Let’s talk about your dogs nails…
One question we’re asked more than any is if we cut your dogs nails on their appointment. The truth is, we trim every dogs nails on their visits to us (with the exception of those with nail health issues and behavioural issues).
So, we’re here to answer a few questions and queries you may have regarding your dogs nail care.
The dogs nail is made up of the outer shell (hard keratin coating, often black or brown in colour, but can be translucent) inner shell (softer keratin underneath), and the vein or quick. The quick is an important part of the nail, containing live tissue and blood supply.
It can easily be caught, and while it may not hurt every dog, it does bleed and the feeling can become unpleasant for your pet.
Here is a diagram of a healthy, regularly trimmed nail, and an overgrown nail.
Quicks continue to grow as a nail grows, which is why longer nails cannot be cut right back immediately.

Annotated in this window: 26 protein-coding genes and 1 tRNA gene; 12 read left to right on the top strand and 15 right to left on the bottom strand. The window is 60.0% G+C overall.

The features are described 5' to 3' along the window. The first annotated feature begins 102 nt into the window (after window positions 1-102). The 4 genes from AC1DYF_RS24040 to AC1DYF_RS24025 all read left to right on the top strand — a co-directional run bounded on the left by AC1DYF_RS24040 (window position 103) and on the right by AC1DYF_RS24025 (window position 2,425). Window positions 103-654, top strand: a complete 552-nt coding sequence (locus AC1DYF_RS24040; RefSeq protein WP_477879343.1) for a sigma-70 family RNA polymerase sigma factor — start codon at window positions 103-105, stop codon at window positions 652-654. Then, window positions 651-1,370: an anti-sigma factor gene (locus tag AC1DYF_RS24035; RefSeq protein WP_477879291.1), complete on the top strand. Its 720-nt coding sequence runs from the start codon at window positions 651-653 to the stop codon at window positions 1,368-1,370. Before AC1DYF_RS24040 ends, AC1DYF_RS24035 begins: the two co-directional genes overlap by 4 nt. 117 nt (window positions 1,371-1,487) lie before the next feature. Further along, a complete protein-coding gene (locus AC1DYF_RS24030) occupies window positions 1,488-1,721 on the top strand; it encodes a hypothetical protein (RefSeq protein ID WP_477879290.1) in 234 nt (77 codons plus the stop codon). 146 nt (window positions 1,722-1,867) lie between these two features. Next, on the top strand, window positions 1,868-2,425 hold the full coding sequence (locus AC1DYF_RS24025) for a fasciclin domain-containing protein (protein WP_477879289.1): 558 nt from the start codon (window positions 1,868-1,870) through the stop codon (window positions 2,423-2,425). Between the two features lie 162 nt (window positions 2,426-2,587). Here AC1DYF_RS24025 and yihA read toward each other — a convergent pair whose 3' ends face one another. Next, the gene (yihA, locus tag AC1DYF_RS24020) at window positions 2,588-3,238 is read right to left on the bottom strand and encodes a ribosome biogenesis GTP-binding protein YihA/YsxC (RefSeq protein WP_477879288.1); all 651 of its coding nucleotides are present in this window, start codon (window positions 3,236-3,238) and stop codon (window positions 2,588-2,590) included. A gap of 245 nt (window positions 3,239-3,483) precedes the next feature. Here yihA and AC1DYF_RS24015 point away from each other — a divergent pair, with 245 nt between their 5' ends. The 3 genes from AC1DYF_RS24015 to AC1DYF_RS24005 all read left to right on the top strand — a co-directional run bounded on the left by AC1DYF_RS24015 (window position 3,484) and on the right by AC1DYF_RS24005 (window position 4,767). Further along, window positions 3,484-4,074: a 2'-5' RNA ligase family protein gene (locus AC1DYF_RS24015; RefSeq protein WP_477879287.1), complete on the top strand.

In order to make the quick recede (shrink) it is important to have frequent nail trims, cutting a little at a time, as close as possible to the quick. As the nail gets shorter, so does the blood supply, meaning we can trim them shorter each time. Cutting too far up the nail will cause the quick to bleed and cause discomfort for your pet.
Another way we can manage nails that are too long when dogs are sensitive to nail clipping is by using a grinder, which will slowly wear away at the outer coating of the nails.
Dogs with short feet or dogs that don’t place their feet flat due to breed complications (pugs, French bulldogs, bull breeds, dachshunds) may suffer more with overgrown nails, as the nails tend to grow under the pads rather than ahead of the dog. This can lead to ingrown nails, injury to the bottom of the pads, and discomfort. These dogs should consider having very frequent nail trims to prevent issues.